This kitchen-sink of a vegetarian dish was most likely invented in Egypt in the mid-1800s when Cairo was a major multicultural trade port, which could explain the similarities to Italian spaghetti as well as the Indian rice-and-lentil comfort food khichdi. Three toppings--a spicy tomato sauce (shatta), crispy onions and a garlicky vinegar (dakka)--are added to the koshari before serving, but in Cairo most people like them in separate bowls so they can season their bites one at a time. (Recipe adapted from Zooba Restaurant.)
The Arabic word taameya translates to "tasty little bits." This version, made with fava beans, which are plentiful in the Nile delta, is thought by some to be the original falafel. (Recipe adapted from Zooba Restaurant.)
This hawawshi--a hot sandwich that's a favorite Cairo street food--is filled with ground beef, vegetables, herbs and spices and adapted to be made in a home panini press. If you don't have one, cook it in a skillet over medium heat with another skillet on top, weighted down with a few 15-ounce cans. (Recipe adapted from Zooba Restaurant.)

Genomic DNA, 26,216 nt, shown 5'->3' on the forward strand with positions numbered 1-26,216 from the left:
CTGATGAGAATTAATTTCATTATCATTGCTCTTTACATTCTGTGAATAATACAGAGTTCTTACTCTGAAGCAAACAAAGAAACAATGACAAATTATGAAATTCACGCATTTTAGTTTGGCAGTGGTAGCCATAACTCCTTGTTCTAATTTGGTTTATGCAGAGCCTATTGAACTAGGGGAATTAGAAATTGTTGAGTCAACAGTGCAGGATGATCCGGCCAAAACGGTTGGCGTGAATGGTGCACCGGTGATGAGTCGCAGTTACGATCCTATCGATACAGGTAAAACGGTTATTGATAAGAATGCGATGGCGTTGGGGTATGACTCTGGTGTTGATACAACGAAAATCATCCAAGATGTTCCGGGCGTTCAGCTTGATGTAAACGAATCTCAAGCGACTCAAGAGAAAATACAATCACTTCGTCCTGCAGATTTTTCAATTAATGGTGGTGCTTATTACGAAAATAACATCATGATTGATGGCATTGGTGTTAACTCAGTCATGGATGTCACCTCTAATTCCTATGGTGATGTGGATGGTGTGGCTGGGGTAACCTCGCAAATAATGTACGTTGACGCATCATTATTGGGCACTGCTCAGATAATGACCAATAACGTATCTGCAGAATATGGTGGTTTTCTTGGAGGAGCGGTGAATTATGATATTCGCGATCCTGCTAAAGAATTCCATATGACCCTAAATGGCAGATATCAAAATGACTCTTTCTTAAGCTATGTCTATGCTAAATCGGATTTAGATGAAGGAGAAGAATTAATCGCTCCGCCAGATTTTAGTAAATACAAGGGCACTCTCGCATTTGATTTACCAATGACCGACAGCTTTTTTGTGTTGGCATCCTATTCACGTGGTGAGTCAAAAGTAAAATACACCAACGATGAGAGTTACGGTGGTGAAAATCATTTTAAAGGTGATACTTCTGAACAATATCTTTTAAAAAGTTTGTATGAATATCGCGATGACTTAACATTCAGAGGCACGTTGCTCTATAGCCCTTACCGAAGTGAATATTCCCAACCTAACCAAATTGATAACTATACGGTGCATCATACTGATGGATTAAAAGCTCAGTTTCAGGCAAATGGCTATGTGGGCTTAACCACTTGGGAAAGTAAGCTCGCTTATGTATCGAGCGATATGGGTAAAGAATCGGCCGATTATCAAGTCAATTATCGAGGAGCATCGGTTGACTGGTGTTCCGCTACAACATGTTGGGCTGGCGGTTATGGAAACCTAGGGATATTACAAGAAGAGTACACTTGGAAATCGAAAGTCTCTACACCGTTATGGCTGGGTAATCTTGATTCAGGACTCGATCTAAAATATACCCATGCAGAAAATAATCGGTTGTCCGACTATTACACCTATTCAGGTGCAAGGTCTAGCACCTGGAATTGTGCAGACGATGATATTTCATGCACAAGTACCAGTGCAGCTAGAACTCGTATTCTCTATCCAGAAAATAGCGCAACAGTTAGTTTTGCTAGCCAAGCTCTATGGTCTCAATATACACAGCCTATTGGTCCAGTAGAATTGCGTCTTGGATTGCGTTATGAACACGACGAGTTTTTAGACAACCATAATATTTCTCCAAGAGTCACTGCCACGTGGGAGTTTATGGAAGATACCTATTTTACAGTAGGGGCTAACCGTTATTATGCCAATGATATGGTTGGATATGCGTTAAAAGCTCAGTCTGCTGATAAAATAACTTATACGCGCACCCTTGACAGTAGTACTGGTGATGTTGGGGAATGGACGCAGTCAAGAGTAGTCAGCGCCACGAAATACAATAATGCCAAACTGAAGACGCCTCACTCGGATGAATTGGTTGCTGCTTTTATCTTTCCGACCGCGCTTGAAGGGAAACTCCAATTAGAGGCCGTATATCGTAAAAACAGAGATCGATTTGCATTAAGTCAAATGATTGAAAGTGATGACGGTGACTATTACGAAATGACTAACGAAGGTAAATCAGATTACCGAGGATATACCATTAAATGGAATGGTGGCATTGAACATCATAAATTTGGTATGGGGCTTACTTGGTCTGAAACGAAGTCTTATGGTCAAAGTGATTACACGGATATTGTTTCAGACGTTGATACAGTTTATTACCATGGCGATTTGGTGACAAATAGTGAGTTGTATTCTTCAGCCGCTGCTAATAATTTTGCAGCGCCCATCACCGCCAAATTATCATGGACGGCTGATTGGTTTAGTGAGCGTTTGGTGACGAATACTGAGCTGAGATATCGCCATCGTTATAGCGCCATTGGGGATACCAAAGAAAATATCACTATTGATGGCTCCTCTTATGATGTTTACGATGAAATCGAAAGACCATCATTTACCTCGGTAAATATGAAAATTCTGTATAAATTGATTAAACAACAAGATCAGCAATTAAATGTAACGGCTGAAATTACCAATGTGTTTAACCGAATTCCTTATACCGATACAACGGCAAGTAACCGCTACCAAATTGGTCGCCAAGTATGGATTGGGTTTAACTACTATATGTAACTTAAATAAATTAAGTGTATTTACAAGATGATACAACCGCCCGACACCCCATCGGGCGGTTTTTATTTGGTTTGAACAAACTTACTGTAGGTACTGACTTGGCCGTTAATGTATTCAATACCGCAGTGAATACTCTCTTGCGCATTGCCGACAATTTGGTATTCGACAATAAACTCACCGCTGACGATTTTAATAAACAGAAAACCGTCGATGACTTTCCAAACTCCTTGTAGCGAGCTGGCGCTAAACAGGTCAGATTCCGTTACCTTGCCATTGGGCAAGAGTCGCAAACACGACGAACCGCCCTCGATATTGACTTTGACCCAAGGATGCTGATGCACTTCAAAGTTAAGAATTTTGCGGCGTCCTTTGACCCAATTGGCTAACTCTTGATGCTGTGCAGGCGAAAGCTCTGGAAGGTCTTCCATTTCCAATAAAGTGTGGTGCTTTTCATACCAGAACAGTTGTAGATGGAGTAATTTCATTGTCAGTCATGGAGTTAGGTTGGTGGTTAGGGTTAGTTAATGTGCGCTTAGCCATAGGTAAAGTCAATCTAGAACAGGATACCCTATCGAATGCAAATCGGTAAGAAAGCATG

A long braise in the oven yields fork-tender results for a tough cut of lamb. Cinnamon, oregano, garlic and lemon infuse the lamb shoulder with Mediterranean aromas, while a final scattering of pomegranate arils provides a burst of color and crunch.